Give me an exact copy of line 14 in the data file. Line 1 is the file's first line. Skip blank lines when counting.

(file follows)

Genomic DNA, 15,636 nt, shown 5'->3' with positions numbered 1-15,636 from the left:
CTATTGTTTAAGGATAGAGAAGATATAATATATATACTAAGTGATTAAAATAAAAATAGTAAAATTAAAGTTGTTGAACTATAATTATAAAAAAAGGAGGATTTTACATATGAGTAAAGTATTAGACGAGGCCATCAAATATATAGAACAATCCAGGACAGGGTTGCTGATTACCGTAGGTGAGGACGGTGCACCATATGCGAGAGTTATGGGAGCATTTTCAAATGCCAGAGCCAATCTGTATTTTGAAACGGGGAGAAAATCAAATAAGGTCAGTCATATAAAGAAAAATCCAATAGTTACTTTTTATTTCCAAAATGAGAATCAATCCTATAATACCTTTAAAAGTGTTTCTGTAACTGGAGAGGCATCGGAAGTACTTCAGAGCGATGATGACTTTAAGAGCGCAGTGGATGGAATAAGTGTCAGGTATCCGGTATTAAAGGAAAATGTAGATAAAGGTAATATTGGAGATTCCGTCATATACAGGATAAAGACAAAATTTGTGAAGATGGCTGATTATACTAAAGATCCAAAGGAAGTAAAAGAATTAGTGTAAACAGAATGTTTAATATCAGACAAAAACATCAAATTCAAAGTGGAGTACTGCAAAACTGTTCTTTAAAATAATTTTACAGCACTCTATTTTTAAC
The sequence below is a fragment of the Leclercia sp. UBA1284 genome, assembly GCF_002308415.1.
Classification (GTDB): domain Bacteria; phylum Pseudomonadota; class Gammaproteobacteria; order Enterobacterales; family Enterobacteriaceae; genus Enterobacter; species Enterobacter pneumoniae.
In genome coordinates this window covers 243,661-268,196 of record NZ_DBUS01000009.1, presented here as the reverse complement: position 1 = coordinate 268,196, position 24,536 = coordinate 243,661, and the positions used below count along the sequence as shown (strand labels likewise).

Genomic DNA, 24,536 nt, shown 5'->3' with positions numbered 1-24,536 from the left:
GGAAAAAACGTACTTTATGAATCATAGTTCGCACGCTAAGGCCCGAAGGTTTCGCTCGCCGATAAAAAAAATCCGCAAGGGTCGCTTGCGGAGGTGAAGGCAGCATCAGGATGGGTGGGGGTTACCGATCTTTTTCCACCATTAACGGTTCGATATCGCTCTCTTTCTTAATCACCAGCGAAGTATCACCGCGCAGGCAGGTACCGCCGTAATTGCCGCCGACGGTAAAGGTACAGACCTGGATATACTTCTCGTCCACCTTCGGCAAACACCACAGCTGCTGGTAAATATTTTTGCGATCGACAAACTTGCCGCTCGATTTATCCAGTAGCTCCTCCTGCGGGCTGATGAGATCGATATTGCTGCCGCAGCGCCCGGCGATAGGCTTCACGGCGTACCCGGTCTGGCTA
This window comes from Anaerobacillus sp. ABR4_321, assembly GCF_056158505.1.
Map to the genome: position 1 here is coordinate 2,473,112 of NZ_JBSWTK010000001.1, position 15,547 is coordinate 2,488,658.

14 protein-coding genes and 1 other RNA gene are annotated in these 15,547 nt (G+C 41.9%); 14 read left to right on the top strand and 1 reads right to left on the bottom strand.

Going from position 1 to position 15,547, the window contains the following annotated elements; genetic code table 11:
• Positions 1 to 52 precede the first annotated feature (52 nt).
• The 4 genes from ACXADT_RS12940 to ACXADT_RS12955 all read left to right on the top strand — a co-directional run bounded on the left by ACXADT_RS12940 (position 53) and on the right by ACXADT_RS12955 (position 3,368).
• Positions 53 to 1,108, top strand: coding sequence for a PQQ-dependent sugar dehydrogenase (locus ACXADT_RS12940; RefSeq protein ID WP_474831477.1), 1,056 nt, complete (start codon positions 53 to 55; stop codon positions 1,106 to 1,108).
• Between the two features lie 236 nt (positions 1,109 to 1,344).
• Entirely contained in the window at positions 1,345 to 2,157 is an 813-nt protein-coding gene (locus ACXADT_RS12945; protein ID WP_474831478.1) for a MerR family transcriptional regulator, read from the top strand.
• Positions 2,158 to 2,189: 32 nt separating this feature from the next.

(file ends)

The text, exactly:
• Positions 53 to 1,108, top strand: coding sequence for a PQQ-dependent sugar dehydrogenase (locus ACXADT_RS12940; RefSeq protein ID WP_474831477.1), 1,056 nt, complete (start codon positions 53 to 55; stop codon positions 1,106 to 1,108).